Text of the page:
Cornell University is conducting a detailed study into Finger Lakes Riesling.
Researchers in the terroir-defining project have designated two test sites each on Seneca, Keuka and Cayuga lakes.
One is a Cornell vineyard, one is grower-only acreage and four are wineries’ vineyards.
Viticulturist Justine Vanden Heuvel has ensured that the same grape-farming practices were used at the sites, which researchers hope will demonstrate how varying terroir factors like soil and climate influenced aromas and flavours in resulting wines.
Enologist Anna Katharine Mansfield, the project supervisor, standardised the process by which all the wines, from the 2009 vintage, were made at Cornell.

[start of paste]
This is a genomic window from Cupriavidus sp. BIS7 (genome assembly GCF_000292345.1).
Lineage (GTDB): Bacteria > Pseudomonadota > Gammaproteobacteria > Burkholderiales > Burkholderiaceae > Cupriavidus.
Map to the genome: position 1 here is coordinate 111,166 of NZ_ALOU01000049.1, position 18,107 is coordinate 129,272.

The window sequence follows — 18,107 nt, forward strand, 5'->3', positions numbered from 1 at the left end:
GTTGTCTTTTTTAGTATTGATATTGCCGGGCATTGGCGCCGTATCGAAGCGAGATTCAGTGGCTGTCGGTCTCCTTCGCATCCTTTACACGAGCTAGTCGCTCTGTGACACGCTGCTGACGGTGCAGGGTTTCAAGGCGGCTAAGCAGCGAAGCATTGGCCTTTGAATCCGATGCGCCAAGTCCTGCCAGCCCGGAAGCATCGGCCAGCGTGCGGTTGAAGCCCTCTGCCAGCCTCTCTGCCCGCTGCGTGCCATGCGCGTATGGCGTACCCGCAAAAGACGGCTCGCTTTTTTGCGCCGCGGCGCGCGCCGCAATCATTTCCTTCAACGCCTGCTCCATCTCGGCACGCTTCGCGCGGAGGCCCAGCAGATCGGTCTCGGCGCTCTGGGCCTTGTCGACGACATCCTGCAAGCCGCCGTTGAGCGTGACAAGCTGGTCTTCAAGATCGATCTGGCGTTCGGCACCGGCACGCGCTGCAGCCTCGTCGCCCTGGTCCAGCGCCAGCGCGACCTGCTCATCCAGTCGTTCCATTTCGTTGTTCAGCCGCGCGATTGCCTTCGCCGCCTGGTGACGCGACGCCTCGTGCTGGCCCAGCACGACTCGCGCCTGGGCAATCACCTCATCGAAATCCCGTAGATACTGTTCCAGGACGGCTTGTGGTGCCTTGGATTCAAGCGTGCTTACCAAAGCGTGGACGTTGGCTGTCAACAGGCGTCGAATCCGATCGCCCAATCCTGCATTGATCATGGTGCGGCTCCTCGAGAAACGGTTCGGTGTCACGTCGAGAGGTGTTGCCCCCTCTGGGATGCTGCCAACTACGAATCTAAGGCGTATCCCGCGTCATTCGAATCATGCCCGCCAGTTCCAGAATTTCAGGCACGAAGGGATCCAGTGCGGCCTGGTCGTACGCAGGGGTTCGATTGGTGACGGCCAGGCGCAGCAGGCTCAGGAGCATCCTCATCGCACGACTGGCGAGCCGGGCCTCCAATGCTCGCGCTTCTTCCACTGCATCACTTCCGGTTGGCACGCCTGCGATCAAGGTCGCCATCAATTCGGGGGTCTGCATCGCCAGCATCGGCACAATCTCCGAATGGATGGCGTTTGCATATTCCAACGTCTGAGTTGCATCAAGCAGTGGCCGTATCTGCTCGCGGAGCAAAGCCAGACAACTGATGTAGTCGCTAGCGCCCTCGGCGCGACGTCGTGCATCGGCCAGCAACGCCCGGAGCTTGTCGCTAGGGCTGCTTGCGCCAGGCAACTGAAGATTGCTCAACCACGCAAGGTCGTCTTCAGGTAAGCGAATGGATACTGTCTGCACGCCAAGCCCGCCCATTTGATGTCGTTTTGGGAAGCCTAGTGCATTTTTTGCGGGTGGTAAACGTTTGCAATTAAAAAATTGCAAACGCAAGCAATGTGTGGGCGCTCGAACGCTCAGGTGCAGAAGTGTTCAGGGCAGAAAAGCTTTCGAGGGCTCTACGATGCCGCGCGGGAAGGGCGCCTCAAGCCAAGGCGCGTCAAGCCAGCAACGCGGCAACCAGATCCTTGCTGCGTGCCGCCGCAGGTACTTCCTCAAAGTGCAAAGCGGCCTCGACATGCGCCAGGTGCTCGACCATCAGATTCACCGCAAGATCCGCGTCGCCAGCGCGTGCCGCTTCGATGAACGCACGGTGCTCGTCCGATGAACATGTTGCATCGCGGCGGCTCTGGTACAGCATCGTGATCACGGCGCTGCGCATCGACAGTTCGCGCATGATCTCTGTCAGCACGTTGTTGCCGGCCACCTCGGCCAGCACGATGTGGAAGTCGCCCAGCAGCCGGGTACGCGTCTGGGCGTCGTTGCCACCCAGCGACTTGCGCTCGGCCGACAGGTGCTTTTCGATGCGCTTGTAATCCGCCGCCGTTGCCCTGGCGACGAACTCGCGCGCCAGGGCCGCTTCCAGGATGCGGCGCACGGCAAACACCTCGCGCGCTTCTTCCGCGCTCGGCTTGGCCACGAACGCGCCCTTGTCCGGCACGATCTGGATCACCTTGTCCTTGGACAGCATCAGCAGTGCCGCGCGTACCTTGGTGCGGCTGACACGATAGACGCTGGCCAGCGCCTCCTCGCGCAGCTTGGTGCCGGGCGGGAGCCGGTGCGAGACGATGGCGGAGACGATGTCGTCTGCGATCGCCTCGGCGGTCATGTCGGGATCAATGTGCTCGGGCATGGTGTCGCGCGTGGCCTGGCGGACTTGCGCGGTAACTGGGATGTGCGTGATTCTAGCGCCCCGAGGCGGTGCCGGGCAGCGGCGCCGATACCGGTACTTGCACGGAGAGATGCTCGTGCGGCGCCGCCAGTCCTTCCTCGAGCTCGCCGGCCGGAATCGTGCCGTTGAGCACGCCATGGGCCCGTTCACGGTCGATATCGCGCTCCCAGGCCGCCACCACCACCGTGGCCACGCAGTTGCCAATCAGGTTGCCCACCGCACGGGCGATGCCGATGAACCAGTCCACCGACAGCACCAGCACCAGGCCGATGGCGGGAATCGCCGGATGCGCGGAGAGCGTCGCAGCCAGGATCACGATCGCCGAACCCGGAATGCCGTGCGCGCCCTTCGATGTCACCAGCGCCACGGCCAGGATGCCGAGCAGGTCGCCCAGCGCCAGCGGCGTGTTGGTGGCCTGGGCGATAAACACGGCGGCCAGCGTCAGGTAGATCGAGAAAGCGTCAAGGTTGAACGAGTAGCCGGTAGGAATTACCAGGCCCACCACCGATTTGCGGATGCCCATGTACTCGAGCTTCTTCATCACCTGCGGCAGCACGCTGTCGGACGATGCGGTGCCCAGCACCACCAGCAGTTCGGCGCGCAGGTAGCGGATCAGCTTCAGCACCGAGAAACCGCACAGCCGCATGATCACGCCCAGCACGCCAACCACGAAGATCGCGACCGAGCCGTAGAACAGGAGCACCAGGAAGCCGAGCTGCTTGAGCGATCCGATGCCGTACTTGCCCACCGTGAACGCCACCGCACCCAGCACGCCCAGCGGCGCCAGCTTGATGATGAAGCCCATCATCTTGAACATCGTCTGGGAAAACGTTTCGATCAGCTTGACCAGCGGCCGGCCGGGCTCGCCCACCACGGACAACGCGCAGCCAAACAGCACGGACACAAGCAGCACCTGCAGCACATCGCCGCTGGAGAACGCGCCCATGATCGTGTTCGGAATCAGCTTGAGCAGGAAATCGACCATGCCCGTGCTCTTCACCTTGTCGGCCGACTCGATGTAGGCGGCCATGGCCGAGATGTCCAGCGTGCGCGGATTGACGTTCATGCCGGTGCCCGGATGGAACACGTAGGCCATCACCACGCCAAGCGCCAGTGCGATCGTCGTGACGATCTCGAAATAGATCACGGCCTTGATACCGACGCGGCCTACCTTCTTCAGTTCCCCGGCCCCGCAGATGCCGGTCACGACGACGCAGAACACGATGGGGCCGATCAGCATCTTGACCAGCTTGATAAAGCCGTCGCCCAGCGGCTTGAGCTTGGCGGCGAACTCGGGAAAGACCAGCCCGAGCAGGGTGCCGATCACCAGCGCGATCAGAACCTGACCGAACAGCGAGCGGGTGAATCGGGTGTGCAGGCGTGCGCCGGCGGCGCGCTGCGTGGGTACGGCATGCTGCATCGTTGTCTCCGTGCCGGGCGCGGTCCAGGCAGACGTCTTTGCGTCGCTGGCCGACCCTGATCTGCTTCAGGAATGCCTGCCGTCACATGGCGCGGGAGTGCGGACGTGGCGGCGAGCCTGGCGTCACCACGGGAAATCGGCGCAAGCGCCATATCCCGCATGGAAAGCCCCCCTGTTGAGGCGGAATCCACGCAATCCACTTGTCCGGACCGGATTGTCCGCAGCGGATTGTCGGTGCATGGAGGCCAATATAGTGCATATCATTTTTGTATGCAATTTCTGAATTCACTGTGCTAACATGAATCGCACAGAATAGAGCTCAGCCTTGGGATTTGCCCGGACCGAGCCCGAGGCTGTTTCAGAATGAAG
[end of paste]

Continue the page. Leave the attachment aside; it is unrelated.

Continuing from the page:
Consumers who drink whites at least once a week and, Mansfield told decanter.com, ‘were screened for sensory acuity,’ formed a tasting panel whose findings will issue in a wheel of 12 descriptors.
The Riesling attributes they ‘identified most often and ranked as most intense were pineapple, melon, citrus, and linalool/floral, which indicates a similar family of aromas,’ Mansfield said.
The researchers are using laboratory technology to analyse the sensory characteristics and thus establish any relationships to the test sites.
Mansfield plans to submit the findings to a scientific journal by January.
The short-term project is funded largely by the New York Wine and Grape Foundation, a trade association.
Written by Howard G. Goldberg in New York